I mean: alternatively you can treat information as concrete
really can't get used to the lack of an edit function sry
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I mean: alternatively you can treat information as concrete
Right back at you.Atla wrote: ↑January 11th, 2020, 9:45 amNo, you are just making a similar reification fallacy with language, and then you draw a parallel with software.chewybrian wrote: ↑January 11th, 2020, 7:18 am
Is the English language a part of your physical being? Were you born with the English language inside you? I think, rather, you were born with an ability to understand ideas, and the English language is one way of encoding ideas, and encouraging you to have an idea in your head similar to the idea in the head of the speaker or writer. You could just as easily have learned French or some other language, just as the computer could run on different software. But the language, for you, and the software, for the computer, are not physical elements built in.
If the computer had its memory wiped out, windows would go away with it, though you might have windows stored separately on discs or something. Similarly, if all humans died today, the English language would die with them, though it may remain stored in dictionaries or other means. In either case, the hardware of the computer could still be present, and your 'hardware', your dead body, may still be present, but the software is not part of that hardware. Software is only information, which the hardware stores, just as language is information which we store.
Well I've been trying to make sense of QM since a decade or so, it's still a work in progress. I'm training my mind to think in at least one more dimension. I won't get into it that now, but suffice to say from what I gather, of course the only way forward is some heavily modified variation of the MWI or some relative state interpretation. And it has to be within the nondualist philosophical metaparadigm, so Western philosophy doesn't play.Steve3007 wrote: ↑January 11th, 2020, 10:51 amIf you haven't already seen it, you may enjoy this topic:
In the video which inspired the topic, the presenter of the lecture discusses this idea of theories that are predicatively accurate but which some might regard as philosophically unsatisfying.
Ideas are abstract, and made of matter too. Technically they are part of your head.chewybrian wrote: ↑January 11th, 2020, 10:53 amRight back at you.
You have attributed a material existence to the ideas that are the essence of the software, and wish to pretend those ideas exist only in that material form, in the atoms and molecules inside the computer. But, the software entered into the computer is nothing if not encoding of ideas that existed in the mind of the man who wrote them. No idea ever enters the computer, but a keystroke or a reading of a spot on a disc is the physical reflection of the non-physical ideas. Such ideas have no material existence, and I am the one who is here trying to say they do not. Yet, I do not deny their existence, and the impact of ideas upon material things. They are real, yet not material--spooky, huh?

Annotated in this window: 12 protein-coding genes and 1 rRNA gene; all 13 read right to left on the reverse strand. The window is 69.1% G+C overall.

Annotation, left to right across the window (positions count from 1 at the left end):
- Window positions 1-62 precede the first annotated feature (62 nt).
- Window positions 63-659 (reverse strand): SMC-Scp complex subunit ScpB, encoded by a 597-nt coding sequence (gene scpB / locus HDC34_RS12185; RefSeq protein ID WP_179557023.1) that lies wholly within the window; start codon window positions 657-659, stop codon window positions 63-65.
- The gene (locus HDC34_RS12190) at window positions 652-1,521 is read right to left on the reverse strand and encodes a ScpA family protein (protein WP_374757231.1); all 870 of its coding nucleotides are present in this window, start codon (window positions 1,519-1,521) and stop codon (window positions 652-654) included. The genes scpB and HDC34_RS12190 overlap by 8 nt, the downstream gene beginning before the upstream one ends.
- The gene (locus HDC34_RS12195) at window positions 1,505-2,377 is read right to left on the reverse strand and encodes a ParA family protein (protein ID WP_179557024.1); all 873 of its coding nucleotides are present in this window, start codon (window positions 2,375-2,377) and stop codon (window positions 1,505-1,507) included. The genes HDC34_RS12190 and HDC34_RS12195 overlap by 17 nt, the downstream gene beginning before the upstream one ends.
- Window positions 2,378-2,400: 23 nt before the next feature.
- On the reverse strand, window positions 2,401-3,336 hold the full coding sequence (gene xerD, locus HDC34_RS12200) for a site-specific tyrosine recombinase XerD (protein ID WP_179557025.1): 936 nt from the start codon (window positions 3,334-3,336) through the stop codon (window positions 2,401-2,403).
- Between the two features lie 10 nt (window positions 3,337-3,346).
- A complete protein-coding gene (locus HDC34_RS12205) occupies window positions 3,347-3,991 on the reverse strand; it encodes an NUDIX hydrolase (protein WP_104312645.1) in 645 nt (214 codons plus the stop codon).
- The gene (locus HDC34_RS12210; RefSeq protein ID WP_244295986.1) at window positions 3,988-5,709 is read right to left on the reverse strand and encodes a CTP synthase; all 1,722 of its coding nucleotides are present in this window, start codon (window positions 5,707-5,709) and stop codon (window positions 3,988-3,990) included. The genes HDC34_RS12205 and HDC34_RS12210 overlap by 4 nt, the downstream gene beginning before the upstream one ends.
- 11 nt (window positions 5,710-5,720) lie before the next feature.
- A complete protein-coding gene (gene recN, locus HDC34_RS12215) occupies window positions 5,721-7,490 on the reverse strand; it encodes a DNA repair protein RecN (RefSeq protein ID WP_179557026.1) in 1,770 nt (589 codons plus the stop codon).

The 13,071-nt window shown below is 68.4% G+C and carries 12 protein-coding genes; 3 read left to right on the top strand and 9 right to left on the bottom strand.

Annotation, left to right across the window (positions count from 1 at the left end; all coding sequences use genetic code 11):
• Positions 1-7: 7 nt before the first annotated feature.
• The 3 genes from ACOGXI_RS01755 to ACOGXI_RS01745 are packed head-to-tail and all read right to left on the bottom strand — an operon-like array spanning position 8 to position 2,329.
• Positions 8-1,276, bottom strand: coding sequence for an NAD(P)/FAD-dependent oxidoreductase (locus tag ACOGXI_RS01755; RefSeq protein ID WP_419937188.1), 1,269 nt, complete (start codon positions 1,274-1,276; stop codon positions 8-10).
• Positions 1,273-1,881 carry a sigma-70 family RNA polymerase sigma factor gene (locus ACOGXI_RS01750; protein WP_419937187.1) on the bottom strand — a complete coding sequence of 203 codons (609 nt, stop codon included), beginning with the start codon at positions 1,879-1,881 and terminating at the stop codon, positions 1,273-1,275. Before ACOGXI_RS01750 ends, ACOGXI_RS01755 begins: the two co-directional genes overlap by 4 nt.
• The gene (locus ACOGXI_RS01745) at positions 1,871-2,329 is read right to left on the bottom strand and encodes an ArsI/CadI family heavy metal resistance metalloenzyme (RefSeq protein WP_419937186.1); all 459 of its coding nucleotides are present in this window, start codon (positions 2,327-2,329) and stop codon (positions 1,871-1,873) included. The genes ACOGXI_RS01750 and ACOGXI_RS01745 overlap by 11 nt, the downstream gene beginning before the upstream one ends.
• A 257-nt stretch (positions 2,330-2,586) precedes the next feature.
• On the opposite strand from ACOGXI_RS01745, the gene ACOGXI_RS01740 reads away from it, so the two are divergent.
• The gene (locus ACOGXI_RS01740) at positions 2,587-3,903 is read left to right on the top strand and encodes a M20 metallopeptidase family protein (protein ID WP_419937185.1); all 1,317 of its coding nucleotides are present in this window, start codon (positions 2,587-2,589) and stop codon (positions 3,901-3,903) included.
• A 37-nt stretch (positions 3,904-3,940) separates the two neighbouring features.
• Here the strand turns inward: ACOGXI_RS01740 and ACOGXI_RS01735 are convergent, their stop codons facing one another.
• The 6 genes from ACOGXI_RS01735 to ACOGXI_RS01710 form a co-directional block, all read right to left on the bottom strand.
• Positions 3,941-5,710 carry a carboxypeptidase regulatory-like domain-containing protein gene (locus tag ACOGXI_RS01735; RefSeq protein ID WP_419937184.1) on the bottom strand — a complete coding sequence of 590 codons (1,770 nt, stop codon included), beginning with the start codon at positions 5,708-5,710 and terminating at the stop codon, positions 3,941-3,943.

Restricting everything to a material existence, if that is what you are doing, is a construct you are trying to impose upon reality, and not reality as I see and experience it. My belief that ideas are real is an extension of my belief in myself and my free will. I can't see the logic in any conclusion I might make which excludes my being there to make it. The computer is not aware of itself; I am. But, I am not so aware of myself that I can convince myself that I do not exist. I see and accept that I, and all others, are more than our physical presence, and more important than anything physical. There is a part of me which is not material, yet real. Ideas exist in the same way, and they impact the material world, as I can. I can write down my idea, but the slip of paper does not become the idea, and more than alterations in the circuits in a computer become the software.
You're not thinking that the standard model lists every single property of all matter, are you? For example, does it list the properties of how stereo systems produce music from vinyl albums?Atla wrote: ↑January 11th, 2020, 6:29 amI didn't know that that's your point. So in that case, where does the Standard model for example list mental properties as properties of matter?Terrapin Station wrote: ↑January 11th, 2020, 6:15 am
I wasn't saying that it's different than properties, I was just using the common language for this. Otherwise I almost always wind up having to explain the less common language, or folks just ignore it.
You're not addressing the point, though. Mental properties are simply properties of matter, just like all other properties.
Sure, the part of the inside of the human head called human mind is made of 'matter', and stereo systems are made of 'matter' etc., but then everything is a property of matter. I don't think that's a good definition for property.Terrapin Station wrote: ↑January 11th, 2020, 11:17 amYou're not thinking that the standard model lists every single property of all matter, are you? For example, does it list the properties of how stereo systems produce music from vinyl albums?
What are you replying to?Terrapin Station wrote: ↑January 11th, 2020, 11:31 amWait--stop at "sure" as an answer to my question. Give me a citation for any statement of the standard theory listing the properties of stereo systems.
I said "Wait--Let's discuss 'Sure' first."
Yes, I read the rest of the comment. But I wanted you to answer my question.
You are making pretty lame attempts at trolling, don't you think?Terrapin Station wrote: ↑January 11th, 2020, 12:25 pmYes, I read the rest of the comment. But I wanted you to answer my question.
So apparently you didn't answer my question, and I have no idea what "Sure" was in response to. Could you answer my question first?